As we notified you earlier this school year in a FR Alert, the recently enacted Erin’s Law requires all school districts in Illinois enrolling students in grades seven through twelve to have a policy on teen dating violence. The policy must include, among other components, a process by which students can report teen dating violence and a process by which the administration of a school is to respond to and investigate such reports.

The new policy is in addition to already existing policies governing reporting and investigation of bullying, intimidation, harassment, and other types of violence experienced by students. For example, school districts that subscribe to the Illinois Association of School Board’s Policy Reference Education Subscription Service (PRESS) have Policy 2:260, Uniform Grievance Procedure, for complaints against school district board members, employees, or agents, and Policies 7:20, Harassment of Students Prohibited; 7:180, Bullying, Intimidation, and Harassment Prohibited; and 7:185, Teen Dating Violence Prohibited for complaints of bullying, intimidation, harassment, and violence by students against students. In working with clients to develop teen dating policies that comply with Erin’s law, we have learned that there often can be significant overlap and confusion between these various policies.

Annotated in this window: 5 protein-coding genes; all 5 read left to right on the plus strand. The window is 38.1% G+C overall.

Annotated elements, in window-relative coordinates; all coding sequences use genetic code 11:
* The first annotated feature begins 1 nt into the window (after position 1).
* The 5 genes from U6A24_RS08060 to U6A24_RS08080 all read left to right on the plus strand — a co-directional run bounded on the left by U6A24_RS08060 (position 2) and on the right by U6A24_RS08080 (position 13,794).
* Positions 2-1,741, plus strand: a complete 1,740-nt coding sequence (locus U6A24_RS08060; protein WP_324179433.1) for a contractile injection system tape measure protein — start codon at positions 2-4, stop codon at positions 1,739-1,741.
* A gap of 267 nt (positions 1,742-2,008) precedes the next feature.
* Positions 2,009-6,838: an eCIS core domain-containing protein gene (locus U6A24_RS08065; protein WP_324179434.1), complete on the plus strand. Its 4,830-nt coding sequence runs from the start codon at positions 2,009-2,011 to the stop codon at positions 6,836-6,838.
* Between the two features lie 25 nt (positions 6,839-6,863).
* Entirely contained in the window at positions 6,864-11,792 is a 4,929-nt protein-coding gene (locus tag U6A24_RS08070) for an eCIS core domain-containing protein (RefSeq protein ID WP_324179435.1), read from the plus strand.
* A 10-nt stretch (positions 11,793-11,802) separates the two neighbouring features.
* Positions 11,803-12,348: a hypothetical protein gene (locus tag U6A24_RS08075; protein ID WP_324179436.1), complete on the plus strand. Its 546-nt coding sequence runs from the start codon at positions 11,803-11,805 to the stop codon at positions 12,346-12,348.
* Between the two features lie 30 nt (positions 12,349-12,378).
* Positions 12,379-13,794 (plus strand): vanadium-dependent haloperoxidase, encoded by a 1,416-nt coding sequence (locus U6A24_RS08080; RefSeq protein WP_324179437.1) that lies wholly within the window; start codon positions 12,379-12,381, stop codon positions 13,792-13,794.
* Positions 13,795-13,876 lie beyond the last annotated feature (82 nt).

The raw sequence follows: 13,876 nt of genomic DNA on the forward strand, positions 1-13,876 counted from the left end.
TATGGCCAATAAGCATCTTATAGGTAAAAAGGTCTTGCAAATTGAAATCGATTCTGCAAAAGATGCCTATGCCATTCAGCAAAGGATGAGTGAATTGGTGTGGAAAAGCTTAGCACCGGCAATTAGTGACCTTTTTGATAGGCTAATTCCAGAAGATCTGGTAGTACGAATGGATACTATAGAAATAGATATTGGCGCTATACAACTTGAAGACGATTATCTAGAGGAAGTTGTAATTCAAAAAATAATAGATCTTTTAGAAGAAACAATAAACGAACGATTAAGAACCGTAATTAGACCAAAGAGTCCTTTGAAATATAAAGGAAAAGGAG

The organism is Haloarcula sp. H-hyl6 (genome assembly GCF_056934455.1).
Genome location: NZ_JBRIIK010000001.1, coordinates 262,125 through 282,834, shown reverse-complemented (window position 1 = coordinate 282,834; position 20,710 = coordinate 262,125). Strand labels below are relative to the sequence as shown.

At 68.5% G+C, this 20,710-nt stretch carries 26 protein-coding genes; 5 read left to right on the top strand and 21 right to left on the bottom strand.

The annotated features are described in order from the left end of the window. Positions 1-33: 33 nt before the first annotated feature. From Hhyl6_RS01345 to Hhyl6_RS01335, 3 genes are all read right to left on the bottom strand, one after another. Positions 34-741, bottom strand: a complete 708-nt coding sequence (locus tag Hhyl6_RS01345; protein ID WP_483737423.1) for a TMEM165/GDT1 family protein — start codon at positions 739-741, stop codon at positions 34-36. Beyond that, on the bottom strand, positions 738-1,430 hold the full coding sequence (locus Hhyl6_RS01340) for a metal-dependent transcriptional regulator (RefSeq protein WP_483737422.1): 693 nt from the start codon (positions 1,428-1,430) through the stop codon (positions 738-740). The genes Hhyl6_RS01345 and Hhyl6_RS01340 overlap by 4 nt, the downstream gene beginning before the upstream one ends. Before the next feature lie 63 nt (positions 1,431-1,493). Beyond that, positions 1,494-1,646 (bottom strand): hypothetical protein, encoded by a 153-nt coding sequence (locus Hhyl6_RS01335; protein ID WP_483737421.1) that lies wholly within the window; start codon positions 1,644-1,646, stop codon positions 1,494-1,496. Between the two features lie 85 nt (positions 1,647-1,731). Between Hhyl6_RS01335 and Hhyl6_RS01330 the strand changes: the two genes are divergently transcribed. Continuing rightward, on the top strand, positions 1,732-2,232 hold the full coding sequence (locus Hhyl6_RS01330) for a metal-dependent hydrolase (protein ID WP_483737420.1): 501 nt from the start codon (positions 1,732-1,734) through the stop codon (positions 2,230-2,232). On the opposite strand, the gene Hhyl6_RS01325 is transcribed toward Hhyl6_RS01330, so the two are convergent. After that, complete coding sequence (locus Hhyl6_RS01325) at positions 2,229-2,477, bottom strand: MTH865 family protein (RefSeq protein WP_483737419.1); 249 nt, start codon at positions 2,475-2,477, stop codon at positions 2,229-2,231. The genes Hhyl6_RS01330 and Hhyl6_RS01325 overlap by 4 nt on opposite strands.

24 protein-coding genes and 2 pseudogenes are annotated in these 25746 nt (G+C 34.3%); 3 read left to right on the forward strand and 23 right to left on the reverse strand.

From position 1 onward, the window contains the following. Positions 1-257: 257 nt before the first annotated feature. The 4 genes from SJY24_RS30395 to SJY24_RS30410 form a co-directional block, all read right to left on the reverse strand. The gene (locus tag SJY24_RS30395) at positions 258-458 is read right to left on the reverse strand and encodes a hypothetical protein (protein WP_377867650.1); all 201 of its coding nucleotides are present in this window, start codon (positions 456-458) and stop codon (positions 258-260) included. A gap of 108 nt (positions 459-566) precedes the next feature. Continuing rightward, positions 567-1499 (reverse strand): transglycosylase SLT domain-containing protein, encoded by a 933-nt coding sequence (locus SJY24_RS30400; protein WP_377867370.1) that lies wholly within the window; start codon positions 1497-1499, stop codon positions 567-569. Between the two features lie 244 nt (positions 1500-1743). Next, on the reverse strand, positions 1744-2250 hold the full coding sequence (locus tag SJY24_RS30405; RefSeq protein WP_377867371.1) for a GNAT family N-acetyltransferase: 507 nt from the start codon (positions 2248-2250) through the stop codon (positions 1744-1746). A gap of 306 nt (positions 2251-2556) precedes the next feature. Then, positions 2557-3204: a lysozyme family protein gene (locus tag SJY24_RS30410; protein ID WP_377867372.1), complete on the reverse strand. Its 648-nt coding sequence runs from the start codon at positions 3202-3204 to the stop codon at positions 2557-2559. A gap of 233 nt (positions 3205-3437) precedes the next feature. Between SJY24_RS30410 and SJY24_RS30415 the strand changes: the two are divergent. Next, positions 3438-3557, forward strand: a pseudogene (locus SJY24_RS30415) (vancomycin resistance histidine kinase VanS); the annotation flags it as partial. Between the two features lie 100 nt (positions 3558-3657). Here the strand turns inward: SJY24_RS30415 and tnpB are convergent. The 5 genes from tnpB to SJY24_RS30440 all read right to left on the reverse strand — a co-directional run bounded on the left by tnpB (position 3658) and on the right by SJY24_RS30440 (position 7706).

To avoid confusion, we suggest that school districts streamline their bullying, intimidation, harassment, and violence (including teen dating violence) policies to have only two policies. One policy should address complaints by members of the school district community regarding misconduct by school district board members, employees, or agents, and one should address complaints regarding misconduct by students. We believe that this streamlining will alleviate some of the overlap and confusion between the various policies, including mitigating the risks that school district employees will apply the wrong policy or process to a complaint and that potential victims or others who become aware of instances of bullying, intimidation, harassment, and violence from being confused as to how to report a complaint and how that complaint will be handled.